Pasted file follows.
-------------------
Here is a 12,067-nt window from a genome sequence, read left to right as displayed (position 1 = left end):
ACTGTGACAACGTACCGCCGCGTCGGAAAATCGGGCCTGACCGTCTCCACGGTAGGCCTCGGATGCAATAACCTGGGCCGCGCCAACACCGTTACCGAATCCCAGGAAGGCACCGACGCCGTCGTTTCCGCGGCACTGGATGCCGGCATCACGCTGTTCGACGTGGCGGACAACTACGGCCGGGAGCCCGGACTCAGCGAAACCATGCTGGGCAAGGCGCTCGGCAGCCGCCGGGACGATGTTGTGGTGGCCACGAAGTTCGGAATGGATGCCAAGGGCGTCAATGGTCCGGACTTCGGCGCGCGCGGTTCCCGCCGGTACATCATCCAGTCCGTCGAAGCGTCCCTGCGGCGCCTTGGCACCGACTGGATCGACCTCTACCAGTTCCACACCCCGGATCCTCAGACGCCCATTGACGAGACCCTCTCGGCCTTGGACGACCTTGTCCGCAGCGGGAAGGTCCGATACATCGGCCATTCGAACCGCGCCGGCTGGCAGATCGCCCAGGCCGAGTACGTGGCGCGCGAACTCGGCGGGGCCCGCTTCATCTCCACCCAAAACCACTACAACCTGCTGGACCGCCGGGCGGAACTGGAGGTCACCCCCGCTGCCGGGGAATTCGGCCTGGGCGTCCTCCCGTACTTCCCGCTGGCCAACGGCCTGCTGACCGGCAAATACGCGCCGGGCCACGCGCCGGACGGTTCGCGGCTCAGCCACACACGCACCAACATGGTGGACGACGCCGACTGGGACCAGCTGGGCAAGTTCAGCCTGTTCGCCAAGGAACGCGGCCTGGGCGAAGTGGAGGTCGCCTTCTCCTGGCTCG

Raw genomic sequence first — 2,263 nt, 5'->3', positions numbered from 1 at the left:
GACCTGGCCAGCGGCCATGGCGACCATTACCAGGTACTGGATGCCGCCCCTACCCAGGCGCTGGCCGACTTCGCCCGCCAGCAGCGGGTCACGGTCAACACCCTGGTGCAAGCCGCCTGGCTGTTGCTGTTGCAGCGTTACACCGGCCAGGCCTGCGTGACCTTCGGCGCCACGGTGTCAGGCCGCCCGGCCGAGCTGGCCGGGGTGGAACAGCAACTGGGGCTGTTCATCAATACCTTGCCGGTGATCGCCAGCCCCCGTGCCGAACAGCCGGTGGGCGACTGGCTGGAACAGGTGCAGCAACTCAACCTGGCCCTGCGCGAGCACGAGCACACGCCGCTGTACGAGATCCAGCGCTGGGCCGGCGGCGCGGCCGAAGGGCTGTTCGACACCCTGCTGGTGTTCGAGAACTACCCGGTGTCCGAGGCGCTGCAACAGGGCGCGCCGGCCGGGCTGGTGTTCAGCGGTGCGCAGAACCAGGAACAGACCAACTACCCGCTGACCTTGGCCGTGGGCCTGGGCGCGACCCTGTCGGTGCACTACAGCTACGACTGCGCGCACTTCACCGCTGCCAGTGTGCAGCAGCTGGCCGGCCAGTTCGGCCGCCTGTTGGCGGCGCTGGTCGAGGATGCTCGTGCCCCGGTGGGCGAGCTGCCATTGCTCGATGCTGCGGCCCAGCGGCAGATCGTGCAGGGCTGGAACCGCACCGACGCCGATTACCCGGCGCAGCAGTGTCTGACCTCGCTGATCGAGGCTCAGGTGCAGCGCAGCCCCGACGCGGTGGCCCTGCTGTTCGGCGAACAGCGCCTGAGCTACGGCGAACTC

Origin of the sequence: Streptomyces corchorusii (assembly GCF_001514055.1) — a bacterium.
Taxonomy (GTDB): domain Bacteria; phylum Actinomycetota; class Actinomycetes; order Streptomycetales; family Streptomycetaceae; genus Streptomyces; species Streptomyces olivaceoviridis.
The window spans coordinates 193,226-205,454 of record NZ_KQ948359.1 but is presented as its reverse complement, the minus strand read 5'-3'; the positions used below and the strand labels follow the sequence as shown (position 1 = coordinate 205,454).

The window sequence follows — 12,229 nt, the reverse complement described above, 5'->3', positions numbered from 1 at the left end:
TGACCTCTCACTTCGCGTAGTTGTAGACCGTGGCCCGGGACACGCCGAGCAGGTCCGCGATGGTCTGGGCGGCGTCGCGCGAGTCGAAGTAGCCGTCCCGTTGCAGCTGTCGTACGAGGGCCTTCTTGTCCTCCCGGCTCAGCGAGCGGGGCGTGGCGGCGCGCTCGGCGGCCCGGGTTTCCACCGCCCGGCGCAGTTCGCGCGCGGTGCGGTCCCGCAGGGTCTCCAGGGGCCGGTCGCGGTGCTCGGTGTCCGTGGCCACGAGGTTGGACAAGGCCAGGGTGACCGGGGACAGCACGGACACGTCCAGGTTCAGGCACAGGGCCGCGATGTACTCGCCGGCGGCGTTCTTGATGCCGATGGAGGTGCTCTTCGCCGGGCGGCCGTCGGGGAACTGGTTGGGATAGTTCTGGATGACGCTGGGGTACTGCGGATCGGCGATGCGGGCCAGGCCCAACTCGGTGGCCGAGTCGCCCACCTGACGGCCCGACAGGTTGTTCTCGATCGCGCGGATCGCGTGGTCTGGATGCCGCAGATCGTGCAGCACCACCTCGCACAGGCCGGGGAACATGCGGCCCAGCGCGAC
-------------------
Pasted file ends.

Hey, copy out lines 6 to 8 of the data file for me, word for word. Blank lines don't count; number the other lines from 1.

Taxonomy (GTDB): domain Bacteria; phylum Actinomycetota; class Actinomycetes; order Streptomycetales; family Streptomycetaceae; genus Streptomyces; species Streptomyces olivaceoviridis.
The window spans coordinates 193,226-205,454 of record NZ_KQ948359.1 but is presented as its reverse complement, the minus strand read 5'-3'; the positions used below and the strand labels follow the sequence as shown (position 1 = coordinate 205,454).

The window sequence follows — 12,229 nt, the reverse complement described above, 5'->3', positions numbered from 1 at the left end: